Tuesday, October 9, 2012

Dissertation on shame. Chapter 13.1 An emotional state of being

13.1 An emotional state of being

Izard’s Differential Emotional Scale (Izard 1977) is, according to Tangney and Dearing (2002), the most widely used measurement tool for evaluating emotional states. A drawback here is that this scale merges shame and embarrassment and does not acknowledge that they can be viewed as two distinct emotions. Another measurement tool is the State Guilt Scale (Kugler and Jones 1992), but it does not seem to distinguish between shame and guilt experiences either. According to Tangney and Dearing (2002), Turner (1998) has attempted to develop a solid scale for measuring shame in her doctoral dissertation: the Experimental Shame Scale.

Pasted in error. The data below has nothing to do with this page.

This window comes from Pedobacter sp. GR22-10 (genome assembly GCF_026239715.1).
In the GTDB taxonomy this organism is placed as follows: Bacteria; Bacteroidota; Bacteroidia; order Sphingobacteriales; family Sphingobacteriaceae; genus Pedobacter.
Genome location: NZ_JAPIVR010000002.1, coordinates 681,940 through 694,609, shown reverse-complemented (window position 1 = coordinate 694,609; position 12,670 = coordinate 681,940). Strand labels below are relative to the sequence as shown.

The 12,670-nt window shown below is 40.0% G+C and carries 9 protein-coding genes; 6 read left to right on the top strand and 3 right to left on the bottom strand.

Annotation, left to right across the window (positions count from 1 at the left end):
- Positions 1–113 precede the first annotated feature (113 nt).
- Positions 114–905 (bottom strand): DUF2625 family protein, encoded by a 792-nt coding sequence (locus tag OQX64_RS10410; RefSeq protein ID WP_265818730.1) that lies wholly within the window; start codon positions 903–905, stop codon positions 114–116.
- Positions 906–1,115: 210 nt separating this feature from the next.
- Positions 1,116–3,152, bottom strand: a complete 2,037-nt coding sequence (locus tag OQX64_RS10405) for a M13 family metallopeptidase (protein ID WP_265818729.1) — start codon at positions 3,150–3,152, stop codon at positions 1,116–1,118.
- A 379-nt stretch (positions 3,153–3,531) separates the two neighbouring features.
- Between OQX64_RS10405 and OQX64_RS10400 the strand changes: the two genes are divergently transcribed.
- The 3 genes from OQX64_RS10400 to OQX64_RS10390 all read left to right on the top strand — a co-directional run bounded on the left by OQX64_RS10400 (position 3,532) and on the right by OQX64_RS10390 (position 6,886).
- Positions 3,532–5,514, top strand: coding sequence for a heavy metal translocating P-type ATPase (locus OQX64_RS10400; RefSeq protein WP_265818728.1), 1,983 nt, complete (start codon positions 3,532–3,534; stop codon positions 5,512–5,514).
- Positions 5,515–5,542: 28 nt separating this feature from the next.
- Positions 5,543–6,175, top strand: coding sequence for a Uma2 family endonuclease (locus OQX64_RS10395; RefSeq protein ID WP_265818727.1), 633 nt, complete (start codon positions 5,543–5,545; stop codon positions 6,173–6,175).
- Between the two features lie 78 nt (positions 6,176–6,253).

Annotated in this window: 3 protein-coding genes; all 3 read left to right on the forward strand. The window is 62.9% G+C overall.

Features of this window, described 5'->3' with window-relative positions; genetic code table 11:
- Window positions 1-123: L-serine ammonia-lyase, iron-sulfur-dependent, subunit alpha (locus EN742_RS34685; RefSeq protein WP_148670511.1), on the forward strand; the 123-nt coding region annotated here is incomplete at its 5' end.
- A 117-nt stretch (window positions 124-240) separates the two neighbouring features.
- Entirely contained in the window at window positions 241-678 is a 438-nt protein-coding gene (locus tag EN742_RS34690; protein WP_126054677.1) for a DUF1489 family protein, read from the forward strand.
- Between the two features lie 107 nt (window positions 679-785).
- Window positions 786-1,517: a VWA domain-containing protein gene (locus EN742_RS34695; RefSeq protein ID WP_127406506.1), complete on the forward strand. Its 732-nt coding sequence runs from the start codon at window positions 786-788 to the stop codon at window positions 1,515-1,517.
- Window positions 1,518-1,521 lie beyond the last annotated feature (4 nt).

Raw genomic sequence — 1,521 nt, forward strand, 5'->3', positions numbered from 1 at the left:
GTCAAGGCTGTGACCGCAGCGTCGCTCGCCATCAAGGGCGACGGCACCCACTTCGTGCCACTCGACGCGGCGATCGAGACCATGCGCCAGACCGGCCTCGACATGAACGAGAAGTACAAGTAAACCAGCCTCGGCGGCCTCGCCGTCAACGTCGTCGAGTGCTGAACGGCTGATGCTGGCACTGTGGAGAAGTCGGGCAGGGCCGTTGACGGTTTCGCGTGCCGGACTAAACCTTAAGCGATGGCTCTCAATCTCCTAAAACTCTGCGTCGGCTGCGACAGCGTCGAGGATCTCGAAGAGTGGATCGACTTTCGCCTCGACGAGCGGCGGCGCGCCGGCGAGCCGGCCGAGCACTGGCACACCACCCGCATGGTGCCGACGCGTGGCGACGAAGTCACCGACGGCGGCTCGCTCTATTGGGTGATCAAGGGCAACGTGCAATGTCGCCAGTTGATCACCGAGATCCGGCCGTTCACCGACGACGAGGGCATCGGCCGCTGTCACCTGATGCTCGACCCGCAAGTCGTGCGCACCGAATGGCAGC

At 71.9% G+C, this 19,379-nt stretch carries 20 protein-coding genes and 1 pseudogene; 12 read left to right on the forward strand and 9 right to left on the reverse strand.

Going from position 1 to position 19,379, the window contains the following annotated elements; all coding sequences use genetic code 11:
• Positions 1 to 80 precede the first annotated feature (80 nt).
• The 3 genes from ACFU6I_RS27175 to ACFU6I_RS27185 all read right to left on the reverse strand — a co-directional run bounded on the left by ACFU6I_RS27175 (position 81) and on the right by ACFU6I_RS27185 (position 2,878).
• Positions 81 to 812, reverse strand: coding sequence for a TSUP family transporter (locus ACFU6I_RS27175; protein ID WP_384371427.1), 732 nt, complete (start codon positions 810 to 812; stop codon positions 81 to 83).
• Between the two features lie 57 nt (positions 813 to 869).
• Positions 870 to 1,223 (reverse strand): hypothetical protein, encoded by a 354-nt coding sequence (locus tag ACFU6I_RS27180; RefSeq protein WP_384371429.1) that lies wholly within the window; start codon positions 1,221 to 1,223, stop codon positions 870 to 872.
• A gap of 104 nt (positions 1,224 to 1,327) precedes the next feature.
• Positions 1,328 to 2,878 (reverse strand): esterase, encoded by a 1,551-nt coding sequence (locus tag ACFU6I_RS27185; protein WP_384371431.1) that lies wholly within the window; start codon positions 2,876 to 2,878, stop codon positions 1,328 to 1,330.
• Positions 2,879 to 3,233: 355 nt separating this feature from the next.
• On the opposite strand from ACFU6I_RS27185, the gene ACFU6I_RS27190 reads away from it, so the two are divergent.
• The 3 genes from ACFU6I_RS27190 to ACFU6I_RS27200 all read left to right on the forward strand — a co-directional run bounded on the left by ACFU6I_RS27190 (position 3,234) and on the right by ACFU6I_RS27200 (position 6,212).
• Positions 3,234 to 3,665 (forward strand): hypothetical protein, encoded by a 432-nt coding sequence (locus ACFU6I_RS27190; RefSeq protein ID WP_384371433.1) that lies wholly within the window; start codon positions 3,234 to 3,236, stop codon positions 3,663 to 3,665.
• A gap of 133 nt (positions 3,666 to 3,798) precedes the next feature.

Tangney and Dearing (2002) also mention the verbal, paralinguistic and non-verbal markers developed by Retzinger (1987, 1991) (appendix 5). These markers are context-related; that is, their relevance depends on the relationship between self and other. These markers have been important in my analysis of the videotaped recordings of interviews in my exploration of the concept of shame. Retzinger’s (1991) research on shame was carried out within the context of marital quarrels and the markers she has created from this research must be viewed in the context she has collected her data from. I have developed a similar list of markers for shame based on the interviews in this exploration within the context of sexual abuse (appendix 20). The two lists can not in my opinion be compared without taking into consideration that the research is carried out in two different contexts. But the design which Retzinger developed within her frame of research seems in my opinion to be of value to use also in the context which this exploration is carried out in. These markers need in my opinion to be investigated further in order to be able to evaluate how valid they are. I see that many of the categories overlap each other and may be markers for other emotions than shame. I also see that paralinguistic and non-verbal markers such as laughing, smiling, scratching, hiding can signify just what they are and not have anything to do with shame. The list should not be used mechanically; doing so would lead to the misperception of seeing shame where shame is not. The aim of the construction of these markers has been to explore how one can develop and organize words for describing what can be observed on a verbal, paralinguistic and non-verbal level in conversations where shame may be present within the settings of sexual abuse. The list might in my opinion have a value in helping those who struggle for finding words to use in their life stories where shame is present and for the helpers to preceive what the other is saying with words and body. The list shows in my opinion the complexity of shame; an emotion which can engulf the whole self, both mind and body. 

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